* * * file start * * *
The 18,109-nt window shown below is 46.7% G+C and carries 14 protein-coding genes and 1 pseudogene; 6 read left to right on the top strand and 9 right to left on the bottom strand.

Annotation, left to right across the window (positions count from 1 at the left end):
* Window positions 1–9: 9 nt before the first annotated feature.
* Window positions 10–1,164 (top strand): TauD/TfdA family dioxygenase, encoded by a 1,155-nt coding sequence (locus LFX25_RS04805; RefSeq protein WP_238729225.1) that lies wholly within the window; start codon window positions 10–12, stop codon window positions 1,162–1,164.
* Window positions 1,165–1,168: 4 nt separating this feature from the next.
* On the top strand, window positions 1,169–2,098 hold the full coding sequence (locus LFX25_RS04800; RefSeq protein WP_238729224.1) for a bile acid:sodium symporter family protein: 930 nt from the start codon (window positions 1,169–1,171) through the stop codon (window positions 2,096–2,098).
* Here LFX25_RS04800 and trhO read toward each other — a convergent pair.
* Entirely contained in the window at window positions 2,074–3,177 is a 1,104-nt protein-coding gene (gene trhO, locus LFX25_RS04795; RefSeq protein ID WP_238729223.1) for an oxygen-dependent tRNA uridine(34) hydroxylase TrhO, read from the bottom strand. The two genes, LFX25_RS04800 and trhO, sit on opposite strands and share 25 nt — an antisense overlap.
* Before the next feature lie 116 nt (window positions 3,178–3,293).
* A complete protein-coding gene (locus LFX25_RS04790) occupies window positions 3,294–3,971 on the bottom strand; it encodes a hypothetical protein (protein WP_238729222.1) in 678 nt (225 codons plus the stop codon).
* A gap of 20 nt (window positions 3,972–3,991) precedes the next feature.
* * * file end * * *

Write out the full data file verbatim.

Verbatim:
The 18,109-nt window shown below is 46.7% G+C and carries 14 protein-coding genes and 1 pseudogene; 6 read left to right on the top strand and 9 right to left on the bottom strand.

Annotation, left to right across the window (positions count from 1 at the left end):
* Window positions 1–9: 9 nt before the first annotated feature.
* Window positions 10–1,164 (top strand): TauD/TfdA family dioxygenase, encoded by a 1,155-nt coding sequence (locus LFX25_RS04805; RefSeq protein WP_238729225.1) that lies wholly within the window; start codon window positions 10–12, stop codon window positions 1,162–1,164.
* Window positions 1,165–1,168: 4 nt separating this feature from the next.
* On the top strand, window positions 1,169–2,098 hold the full coding sequence (locus LFX25_RS04800; RefSeq protein WP_238729224.1) for a bile acid:sodium symporter family protein: 930 nt from the start codon (window positions 1,169–1,171) through the stop codon (window positions 2,096–2,098).
* Here LFX25_RS04800 and trhO read toward each other — a convergent pair.
* Entirely contained in the window at window positions 2,074–3,177 is a 1,104-nt protein-coding gene (gene trhO, locus LFX25_RS04795; RefSeq protein ID WP_238729223.1) for an oxygen-dependent tRNA uridine(34) hydroxylase TrhO, read from the bottom strand. The two genes, LFX25_RS04800 and trhO, sit on opposite strands and share 25 nt — an antisense overlap.
* Before the next feature lie 116 nt (window positions 3,178–3,293).
* A complete protein-coding gene (locus LFX25_RS04790) occupies window positions 3,294–3,971 on the bottom strand; it encodes a hypothetical protein (protein WP_238729222.1) in 678 nt (225 codons plus the stop codon).
* A gap of 20 nt (window positions 3,972–3,991) precedes the next feature.